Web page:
- We review the development of the quantum version of Ahlswede and Dueck's theory of identification via channels. As is often the case in quantum probability, there is not just one but several quantizations: we know at least two different concepts of identification of classical information via quantum channels, and three different identification capacities for quantum information. In the present summary overview we concentrate on conceptual points and open problems, referring the reader to the small set of original articles for details.
- We establish a theory of quantum-to-classical rate distortion coding. In this setting, a sender Alice has many copies of a quantum information source. Her goal is to transmit classical information about the source, obtained by performing a measurement on it, to a receiver Bob, up to some specified level of distortion. We derive a single-letter formula for the minimum rate of classical communication needed for this task. We also evaluate this rate in the case in which Bob has some quantum side information about the source. Our results imply that, in general, Alice's best strategy is a non-classical one, in which she performs a collective measurement on successive outputs of the source.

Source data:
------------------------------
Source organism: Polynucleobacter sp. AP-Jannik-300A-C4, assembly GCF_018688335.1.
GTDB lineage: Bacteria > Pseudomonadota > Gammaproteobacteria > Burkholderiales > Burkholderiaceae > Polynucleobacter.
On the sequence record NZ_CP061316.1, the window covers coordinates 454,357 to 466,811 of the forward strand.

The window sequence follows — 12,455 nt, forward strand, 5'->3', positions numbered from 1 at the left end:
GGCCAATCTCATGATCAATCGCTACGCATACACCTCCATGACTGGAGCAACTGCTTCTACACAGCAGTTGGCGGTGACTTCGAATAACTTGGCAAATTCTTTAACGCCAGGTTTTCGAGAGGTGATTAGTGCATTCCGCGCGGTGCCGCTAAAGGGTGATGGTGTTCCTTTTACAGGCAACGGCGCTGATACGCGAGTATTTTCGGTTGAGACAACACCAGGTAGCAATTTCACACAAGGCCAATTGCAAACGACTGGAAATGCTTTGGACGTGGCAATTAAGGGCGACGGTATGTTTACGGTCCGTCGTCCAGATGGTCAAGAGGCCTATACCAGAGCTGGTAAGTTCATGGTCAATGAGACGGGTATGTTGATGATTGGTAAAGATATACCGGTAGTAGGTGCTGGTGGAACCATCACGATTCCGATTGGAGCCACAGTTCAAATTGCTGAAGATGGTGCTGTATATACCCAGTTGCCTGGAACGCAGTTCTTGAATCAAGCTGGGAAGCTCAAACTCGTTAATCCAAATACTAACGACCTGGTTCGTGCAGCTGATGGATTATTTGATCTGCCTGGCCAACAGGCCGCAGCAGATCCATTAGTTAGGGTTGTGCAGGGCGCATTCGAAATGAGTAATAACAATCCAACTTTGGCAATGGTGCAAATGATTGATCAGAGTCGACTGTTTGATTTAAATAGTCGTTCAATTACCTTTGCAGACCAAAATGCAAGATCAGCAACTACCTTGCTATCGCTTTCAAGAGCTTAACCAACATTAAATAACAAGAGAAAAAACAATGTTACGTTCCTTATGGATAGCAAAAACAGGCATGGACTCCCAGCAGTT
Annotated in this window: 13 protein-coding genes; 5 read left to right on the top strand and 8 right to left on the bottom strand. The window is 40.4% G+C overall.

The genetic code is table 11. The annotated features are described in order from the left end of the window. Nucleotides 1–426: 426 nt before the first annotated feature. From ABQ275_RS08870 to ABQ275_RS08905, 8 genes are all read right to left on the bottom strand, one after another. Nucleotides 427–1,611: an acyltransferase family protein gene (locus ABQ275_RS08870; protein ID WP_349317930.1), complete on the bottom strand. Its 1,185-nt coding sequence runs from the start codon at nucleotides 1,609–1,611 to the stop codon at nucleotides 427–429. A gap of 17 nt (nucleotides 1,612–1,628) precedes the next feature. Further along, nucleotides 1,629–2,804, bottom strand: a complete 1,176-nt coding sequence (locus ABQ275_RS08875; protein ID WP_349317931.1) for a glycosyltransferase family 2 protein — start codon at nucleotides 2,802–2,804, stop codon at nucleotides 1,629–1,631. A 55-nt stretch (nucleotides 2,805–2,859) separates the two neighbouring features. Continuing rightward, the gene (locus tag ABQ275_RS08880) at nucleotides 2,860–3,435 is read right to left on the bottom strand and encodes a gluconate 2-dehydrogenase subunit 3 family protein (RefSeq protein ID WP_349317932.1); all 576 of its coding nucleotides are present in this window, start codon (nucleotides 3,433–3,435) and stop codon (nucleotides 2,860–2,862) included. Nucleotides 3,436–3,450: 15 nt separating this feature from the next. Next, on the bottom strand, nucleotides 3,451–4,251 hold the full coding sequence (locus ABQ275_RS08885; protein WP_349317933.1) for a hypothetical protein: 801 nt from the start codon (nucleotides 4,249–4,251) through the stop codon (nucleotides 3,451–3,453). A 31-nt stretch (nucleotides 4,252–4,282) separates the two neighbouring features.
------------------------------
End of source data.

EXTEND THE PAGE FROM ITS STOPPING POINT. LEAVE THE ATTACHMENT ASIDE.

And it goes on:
- Oct 18 2012 quant-ph arXiv:1210.4583v2In this paper we study the subset of generalized quantum measurements on finite dimensional systems known as local operations and classical communication (LOCC). While LOCC emerges as the natural class of operations in many important quantum information tasks, its mathematical structure is complex and difficult to characterize. Here we provide a precise description of LOCC and related operational classes in terms of quantum instruments. Our formalism captures both finite round protocols as well as those that utilize an unbounded number of communication rounds. While the set of LOCC is not topologically closed, we show that finite round LOCC constitutes a compact subset of quantum operations. Additionally we show the existence of an open ball around the completely depolarizing map that consists entirely of LOCC implementable maps. Finally, we demonstrate a two-qubit map whose action can be approached arbitrarily close using LOCC, but nevertheless cannot be implemented perfectly.